“I was in shock,” he said. “How can this be? I had no idea what was even going on.”
Thomas was charged with serious crimes. Conspiracy to rape a child. Conspiracy to sodomize a child. Conspiracy to have unlawful sexual activity with a minor. If convicted of any of the charges, he could have faced the possibility of spending the rest of his life in prison.
Thomas had worked for 24 years at the Duchesne County School District, supervising the maintenance department. After he was charged, the district put him on leave without pay, and recently began the termination process. Thomas is appealing.
‘Danger of abuse’
A Salt Lake Tribune investigation published in September found that Smith posed as a woman or young girl and asked men to pay for sex online dozens of times. He most often trolled websites like Craigslist and responded to sexually charged ads that caught his attention. Most of the ads were legal, posted by men seeking casual sex.
When Smith responded to the ads, he often asked the men to exchange money for sex. If they agreed, he arrested them for solicitation. This is an unusual tactic for Utah police.
Some experts and defense attorneys said Smith’s techniques border on entrapment and could be creating crime — but none of the defendants ever challenged the detective’s methods at trial. In more than 30 cases reviewed by The Tribune, Thomas was the only person to dispute the allegations in court.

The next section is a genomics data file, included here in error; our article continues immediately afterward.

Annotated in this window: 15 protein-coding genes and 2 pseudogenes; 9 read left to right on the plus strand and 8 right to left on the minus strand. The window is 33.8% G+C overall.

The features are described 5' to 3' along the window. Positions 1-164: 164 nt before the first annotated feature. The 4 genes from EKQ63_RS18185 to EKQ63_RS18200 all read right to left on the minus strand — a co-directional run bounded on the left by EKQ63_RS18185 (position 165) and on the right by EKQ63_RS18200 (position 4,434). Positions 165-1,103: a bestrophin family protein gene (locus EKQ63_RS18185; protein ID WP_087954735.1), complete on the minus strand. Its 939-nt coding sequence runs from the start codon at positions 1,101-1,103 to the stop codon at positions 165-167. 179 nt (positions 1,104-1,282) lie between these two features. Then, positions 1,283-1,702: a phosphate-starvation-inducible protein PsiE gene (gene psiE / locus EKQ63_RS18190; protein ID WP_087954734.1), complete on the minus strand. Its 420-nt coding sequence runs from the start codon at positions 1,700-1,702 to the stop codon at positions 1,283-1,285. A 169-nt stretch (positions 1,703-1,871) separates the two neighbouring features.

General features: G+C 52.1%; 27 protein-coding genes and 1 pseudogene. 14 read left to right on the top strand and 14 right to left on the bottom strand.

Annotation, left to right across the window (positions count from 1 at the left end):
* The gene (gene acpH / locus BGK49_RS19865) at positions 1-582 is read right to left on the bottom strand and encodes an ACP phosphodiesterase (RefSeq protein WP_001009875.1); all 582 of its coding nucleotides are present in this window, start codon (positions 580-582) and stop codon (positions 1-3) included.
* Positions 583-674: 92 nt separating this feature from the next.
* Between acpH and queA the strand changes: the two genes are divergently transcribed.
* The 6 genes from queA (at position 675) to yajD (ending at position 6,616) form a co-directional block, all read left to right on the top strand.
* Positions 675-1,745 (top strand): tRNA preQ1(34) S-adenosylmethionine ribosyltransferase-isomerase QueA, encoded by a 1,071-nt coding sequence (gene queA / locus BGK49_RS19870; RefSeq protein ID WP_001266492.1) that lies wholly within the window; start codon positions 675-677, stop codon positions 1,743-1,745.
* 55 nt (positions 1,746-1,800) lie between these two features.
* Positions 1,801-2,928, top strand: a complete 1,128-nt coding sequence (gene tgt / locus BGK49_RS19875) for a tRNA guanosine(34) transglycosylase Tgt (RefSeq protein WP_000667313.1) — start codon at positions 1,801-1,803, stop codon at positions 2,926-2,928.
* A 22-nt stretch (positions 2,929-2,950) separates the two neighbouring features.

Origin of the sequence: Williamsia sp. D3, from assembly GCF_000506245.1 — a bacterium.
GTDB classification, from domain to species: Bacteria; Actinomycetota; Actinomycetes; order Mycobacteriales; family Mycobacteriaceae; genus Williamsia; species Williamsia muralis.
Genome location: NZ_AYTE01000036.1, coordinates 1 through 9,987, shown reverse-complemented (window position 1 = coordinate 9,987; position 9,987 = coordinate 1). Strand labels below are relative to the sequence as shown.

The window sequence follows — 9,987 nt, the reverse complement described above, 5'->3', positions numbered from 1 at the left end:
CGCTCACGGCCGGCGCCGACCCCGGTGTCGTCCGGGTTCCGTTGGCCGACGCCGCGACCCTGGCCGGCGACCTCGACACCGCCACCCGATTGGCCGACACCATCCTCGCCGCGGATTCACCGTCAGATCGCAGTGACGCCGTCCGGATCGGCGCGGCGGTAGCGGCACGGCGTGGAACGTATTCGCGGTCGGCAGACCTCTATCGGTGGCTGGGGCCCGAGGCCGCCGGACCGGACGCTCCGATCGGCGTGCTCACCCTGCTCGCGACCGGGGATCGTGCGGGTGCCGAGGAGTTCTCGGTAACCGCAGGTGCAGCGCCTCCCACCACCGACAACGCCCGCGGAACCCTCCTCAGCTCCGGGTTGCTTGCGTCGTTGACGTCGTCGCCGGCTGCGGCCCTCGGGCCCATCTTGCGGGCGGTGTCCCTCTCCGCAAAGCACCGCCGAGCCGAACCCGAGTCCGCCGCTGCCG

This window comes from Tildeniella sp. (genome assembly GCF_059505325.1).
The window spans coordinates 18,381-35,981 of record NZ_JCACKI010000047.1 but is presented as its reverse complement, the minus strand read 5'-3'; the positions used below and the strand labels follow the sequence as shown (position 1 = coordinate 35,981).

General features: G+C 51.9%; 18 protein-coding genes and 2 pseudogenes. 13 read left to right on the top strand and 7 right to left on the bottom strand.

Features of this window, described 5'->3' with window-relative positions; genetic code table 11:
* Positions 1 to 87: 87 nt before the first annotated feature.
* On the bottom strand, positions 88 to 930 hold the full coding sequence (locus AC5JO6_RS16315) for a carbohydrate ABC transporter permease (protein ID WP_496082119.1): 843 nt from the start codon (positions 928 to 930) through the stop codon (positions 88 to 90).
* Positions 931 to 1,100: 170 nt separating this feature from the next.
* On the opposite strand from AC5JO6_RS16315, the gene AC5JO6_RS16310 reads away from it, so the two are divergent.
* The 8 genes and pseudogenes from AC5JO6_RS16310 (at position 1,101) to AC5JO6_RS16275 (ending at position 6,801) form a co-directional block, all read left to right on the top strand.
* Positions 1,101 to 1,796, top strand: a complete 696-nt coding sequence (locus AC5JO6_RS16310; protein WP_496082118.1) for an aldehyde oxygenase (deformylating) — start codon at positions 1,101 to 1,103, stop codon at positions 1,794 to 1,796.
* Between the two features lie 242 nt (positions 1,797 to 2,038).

Thomas said he felt Smith twisted his words and manipulated him.
“He preys on people,” Thomas said. “He does not care if you are innocent or guilty. He throws these horrendous charges on you without evidence. Now I’m branded.”
Thomas’ attorney asked for the charges to be tossed, arguing in court papers that his client never actually asked for child pornography in the conversations. They did discuss sending photos, defense attorney Loni DeLand wrote, but Thomas specifically asked that the photos be clothed. The most damning statement — ”I’m tittering between wanting to see everything and not” — was not a request to see nude photos, the attorney argued.
The most serious charges alleged a “conspiracy,” arguing that Thomas had made an agreement to commit sexual acts on children. But DeLand, who previously worked on the case, said that the conversations were vague, and Thomas could not agree to commit a crime because there was “no true co-conspirator.” Smith and the woman were acting on behalf of the government, he wrote, and did not intend to commit the crimes that were being discussed.
Eighth District Judge Clark McClellan agreed, writing in a court ruling that a one-sided agreement can “introduce the danger of abuse by a government agent manufacturing the crime.”
“In fact, the court notes that the detective in this matter was the one who initiated the idea of finding a 13-year-old girl for the defendant’s relationship,” the judge ruled.
Defense attorney James Lewis, who is Thomas’ current attorney, said if the judge had not dismissed the charges, the next step likely would have been to evaluate whether Thomas had a viable entrapment defense.
Thomas is still facing a single charge — a sex solicitation charge for allegedly agreeing to pay the woman he knew $100 for sex. Lewis said he might ask for the charge to be dropped.
But Thomas said, for now, he’s relieved that the judge tossed the felony charges. He hopes that now that he’s no longer accused, he can get his job back at the school district and reclaim as much of his old life as possible.